Detailed information regarding feeding circuits have been elucidated by monitoring neuronal activity in awake behaving mice.2 Contrary to expectations, several calcium dynamics studies showed lower activity of AgRP neurons when a mouse is actually eating a food pellet compared to the phase before discovering the food pellet.3,5 It implies a possibility that AgRP neuron activation during food craving phase transmits a sustained signal to a population of its down-stream neurons.24 This sustained signal from AgRP neurons could serve as a sustained drive to continue on consummatory behavior (even after the rapid decline in AgRP neuron activity induced by sensory detection of food) (Table 2).2,3
Several studies have been recently published regarding the prey-related hunting behaviors.25,36 During hunting, superior colliculus to the zona incerta (ZI) neurons temporally correlates with predatory attacks but not the prey consumption phase. Activation of ZI GABAergic neurons strongly increase hunting of both live and artificial prey.25 However, these behaviors are more of predatory chasing behavior rather than food seeking one.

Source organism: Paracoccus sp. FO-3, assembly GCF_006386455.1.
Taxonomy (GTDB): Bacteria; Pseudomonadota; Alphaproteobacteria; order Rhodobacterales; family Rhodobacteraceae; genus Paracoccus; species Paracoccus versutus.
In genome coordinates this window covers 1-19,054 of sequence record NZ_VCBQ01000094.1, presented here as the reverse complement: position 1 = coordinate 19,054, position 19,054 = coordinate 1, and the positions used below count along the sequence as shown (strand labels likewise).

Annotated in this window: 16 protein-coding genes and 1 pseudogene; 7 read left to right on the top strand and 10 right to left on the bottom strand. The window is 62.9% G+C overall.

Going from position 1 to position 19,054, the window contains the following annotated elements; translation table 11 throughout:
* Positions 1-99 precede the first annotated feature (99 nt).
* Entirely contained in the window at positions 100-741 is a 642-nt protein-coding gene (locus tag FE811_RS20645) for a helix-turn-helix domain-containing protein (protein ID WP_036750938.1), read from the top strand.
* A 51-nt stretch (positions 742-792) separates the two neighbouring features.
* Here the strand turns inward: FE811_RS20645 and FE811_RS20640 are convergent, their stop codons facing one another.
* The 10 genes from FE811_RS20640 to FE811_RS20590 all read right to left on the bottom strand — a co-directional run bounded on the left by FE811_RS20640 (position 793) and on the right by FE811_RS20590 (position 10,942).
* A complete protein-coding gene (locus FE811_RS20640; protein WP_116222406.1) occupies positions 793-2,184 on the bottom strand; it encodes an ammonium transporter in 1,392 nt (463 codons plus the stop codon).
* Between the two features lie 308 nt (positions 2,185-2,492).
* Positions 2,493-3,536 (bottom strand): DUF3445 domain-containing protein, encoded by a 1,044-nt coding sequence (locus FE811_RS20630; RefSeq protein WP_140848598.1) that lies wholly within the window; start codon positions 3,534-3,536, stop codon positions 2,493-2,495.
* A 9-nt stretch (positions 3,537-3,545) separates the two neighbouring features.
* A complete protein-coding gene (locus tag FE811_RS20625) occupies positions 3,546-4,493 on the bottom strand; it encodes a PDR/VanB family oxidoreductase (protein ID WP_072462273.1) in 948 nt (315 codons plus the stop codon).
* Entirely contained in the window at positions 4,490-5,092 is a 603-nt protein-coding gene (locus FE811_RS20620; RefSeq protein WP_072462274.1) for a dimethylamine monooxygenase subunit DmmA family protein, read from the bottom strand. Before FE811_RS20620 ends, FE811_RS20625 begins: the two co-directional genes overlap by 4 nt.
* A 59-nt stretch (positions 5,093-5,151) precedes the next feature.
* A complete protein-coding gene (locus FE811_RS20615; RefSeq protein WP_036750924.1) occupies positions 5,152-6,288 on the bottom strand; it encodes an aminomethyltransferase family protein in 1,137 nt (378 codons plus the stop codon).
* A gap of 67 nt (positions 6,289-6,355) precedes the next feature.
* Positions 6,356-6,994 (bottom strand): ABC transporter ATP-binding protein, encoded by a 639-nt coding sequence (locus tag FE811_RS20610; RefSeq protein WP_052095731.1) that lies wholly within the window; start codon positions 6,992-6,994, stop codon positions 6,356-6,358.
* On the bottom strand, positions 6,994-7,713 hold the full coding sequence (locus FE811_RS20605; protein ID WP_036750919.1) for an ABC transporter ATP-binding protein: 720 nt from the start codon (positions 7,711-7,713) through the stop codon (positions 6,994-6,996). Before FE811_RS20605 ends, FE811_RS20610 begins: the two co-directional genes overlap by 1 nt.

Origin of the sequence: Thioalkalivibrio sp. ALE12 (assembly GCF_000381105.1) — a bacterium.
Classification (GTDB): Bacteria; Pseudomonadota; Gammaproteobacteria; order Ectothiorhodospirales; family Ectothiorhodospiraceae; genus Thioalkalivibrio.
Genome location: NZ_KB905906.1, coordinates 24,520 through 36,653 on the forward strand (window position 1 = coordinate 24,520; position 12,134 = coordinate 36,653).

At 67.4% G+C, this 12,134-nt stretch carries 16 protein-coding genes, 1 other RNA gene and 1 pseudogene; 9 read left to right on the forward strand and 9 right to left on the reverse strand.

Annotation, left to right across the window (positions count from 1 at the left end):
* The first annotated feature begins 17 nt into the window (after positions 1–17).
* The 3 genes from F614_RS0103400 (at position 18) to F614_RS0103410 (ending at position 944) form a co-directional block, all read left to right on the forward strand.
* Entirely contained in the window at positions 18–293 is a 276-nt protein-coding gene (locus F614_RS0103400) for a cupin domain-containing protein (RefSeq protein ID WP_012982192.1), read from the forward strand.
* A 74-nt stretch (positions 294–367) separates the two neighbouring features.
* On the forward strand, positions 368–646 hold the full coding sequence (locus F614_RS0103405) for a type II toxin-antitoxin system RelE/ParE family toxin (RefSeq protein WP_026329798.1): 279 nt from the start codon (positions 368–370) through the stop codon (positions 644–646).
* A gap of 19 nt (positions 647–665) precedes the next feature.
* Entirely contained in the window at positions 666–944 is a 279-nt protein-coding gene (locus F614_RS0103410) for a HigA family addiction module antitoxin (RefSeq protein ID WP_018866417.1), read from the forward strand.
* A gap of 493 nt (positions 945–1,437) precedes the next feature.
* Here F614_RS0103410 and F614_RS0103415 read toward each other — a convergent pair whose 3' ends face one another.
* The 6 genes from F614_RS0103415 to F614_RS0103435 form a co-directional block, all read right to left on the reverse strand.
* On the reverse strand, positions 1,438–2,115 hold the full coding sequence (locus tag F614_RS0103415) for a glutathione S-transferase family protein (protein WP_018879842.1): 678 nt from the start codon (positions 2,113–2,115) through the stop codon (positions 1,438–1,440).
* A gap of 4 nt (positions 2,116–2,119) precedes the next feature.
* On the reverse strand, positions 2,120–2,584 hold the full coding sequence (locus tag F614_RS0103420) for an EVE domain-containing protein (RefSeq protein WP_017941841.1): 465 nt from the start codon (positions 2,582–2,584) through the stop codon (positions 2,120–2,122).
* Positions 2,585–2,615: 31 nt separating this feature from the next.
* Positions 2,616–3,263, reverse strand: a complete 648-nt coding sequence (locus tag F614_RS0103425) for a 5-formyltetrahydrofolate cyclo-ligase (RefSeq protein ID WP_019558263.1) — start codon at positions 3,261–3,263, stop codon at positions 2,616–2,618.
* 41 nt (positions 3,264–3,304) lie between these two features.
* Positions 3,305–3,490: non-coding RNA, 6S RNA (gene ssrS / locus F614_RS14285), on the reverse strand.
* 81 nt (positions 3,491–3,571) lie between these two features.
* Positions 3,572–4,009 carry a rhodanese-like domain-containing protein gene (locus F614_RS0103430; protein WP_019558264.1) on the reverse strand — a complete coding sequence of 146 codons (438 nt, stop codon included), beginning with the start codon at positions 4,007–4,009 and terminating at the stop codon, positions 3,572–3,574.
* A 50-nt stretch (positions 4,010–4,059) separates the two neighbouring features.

Foot shock associated side of chamber presented food to mice during habituation and training. Even though mice could not access the food on the test day, they spent more time in the shock conditioned side.29 Although behavior tests to assess food seeking have been developed by multiple research groups, there are no well-defined and described methods for food seeking behavior. Some measured the time spent in food zone and latency to reach food zone.37,38 Other groups designated food-seeking as a lever pressing in operant conditioning. Recently, an assay to assess the ability to smell odorants has been developed, named as the buried food-seeking test which checks whether the mice could find the specific food hidden under the home cage bedding. There were tests that assessed foraging behavior in mice, although it was not directly related to food-seeking. Cricket hunting task was used to assess the latency of mouse to attack a cricket. Computer-controlled food-chasing task was a motor-driven task that involves a magnet glued to the bottom of the dish to assess initiation, chase, retrieval, consumption stage of mice. However, exact action of searching food has not been well assessed, which provides an opportunity for future researchers to develop.